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I’m proud to have an article in the current issue of Encaustic Arts Magazine called “Creating and Embracing New Opportunities” which tells the story of how my book, Embracing Encaustic, led to many more new opportunities including my online encaustic classes at RobertsonWorkshops.com.
Here’s an excerpt: “As the huge truck pulled up in front of my house I got a chill up my spine. I knew the books would arrive sometime that week but no one seemed to want to give me a firm delivery date. I watched as the driver struggled to maneuver the bulky pallet through my garden gate and I worried that it wouldn’t fit. As he drove away, leaving me with box after box of my new encaustic book I thought, not for the first time, “What have I done?”
It all started about 5 years ago when one of my students mentioned that she couldn’t find an encaustic book with step-by-step instructions for beginners. That got me thinking that it wouldn’t be too hard to put one together, especially with the new print-on-demand services that had recently become available for self-publishing books online. Using this service they would be printed as they were purchased, so I would never need to print a large number of books. By that evening I had decided which service to use, downloaded the software and purchased the Internet domain name Embracing Encaustic.”
Read the whole article online. It’s a very inspiring magazine, so please share it with your friends!
CALL FOR ENCAUSTIC ART: Juried by Wendy Aikin and Daniella Woolf, WAX hopes to introduce the public to the diversity of methods and techniques currently employed by contemporary encaustic artists. Two and three-dimensional work will be considered. Show is at the Pajaro Valley Arts Council in Watsonville, CA. Deadline 2/3/12.
Usually the show comes first, and then the catalog. This time the process happened in reverse beginning with Daniella Woolf’s book called Encaustic with a Textile Sensibility which featured 4 of my paintings. This “gallery between pages” showcases the work of more than 20 artists from the US and Canada who paint in encaustic with techniques often used in printed textiles or woven cloth. That book is the basis for this unique exhibit.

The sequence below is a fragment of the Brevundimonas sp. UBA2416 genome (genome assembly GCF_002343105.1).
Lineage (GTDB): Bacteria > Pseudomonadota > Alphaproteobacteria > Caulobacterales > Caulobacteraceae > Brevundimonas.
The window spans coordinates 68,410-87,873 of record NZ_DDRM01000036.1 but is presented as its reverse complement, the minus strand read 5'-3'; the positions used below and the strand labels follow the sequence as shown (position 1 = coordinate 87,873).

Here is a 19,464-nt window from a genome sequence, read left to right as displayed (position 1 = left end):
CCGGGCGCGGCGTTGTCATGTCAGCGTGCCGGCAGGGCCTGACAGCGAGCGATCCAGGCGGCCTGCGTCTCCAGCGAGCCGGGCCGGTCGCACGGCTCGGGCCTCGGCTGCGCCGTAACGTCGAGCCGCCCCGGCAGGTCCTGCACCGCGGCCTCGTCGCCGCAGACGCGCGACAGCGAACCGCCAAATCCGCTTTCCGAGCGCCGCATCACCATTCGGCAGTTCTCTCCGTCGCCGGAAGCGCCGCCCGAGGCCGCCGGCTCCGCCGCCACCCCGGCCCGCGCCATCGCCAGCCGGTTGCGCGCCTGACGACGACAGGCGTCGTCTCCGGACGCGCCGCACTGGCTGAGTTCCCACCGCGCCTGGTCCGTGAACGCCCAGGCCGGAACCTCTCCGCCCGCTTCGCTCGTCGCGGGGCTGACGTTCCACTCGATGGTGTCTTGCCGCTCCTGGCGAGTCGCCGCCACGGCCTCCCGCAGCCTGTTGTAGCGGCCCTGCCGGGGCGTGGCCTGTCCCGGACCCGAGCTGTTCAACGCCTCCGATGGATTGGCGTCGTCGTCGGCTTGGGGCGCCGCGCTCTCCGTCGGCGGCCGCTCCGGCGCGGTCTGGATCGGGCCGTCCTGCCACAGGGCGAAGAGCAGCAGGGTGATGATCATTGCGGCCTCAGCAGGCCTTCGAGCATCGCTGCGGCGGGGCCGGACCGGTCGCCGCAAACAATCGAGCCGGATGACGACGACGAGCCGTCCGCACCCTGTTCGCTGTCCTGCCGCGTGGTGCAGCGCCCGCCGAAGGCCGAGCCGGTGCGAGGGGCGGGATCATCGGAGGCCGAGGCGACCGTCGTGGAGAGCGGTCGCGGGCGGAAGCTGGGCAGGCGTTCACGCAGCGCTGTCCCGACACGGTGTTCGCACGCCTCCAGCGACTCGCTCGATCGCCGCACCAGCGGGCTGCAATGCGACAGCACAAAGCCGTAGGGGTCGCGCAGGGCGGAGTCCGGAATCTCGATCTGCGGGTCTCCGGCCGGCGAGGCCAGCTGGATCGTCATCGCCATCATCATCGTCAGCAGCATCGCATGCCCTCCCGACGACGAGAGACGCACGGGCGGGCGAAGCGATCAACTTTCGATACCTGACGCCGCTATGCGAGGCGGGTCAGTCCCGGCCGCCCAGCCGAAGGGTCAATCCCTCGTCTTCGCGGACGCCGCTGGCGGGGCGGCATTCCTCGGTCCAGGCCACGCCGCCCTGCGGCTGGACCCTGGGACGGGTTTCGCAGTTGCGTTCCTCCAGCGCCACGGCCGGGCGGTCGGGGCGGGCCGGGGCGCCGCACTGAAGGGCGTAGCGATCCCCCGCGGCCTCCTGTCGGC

Kimball Art Center
Park City, Utah
June 4 – July 31, 2011
My work, Upon A Singing Wind, was started while a friend was in hospice and finished shortly after he died. My work often reflects on the residue of our lives and what impressions are left after we are gone. In this case the frayed fabric pieces were the perfect material to represent how my friend was slowly untethering from this world. After he passed I added the last bit of fabric to signify his departure from a life well lived. Though we will miss him, the image is meant to be seen as more joy than sorrow, with all the chaos of this world far below his newly released spirit.
I’m honored to have my work in such amazing company, alongside several artists I’ve admired for years. If you’re in the area I hope you’ll be sure to see the show.
It’s hard to believe the Luminous Layers: Exploring Contemporary Encaustic exhibit is over already, after all those months of planning, but I’m happy to report that it was a great success! We had steady, enthusiastic crowds who were ready to buy art, so both artists and patrons left happy.
Here’s a video of the exhibit along with some photos below. The video is a little shaky at times since I hadn’t slept much the week prior, but it will give you a good flavor of the work in the show.
Our two featured artists illustrated the variety of ways in which the wax can be used for self expression. Jeff Schaller paints edgy pop inspired images that are provocative and whimsical, adding words and language to propel the viewer into scenes of seemingly unrelated subjects.
Cari Hernandez takes a different approach, where encaustic is the connective medium in her abstract, sculptural works which often rely on the use of shadow and light. For Hernandez, combining mediums such as wax, paper, resin and fiber serves as a way to explore themes of faith, courage, joy, and pleasure. I was pleased to also include an additional 60 talented artists who were either invited or juried into this comprehensive show. Look for video of the show to be added soon!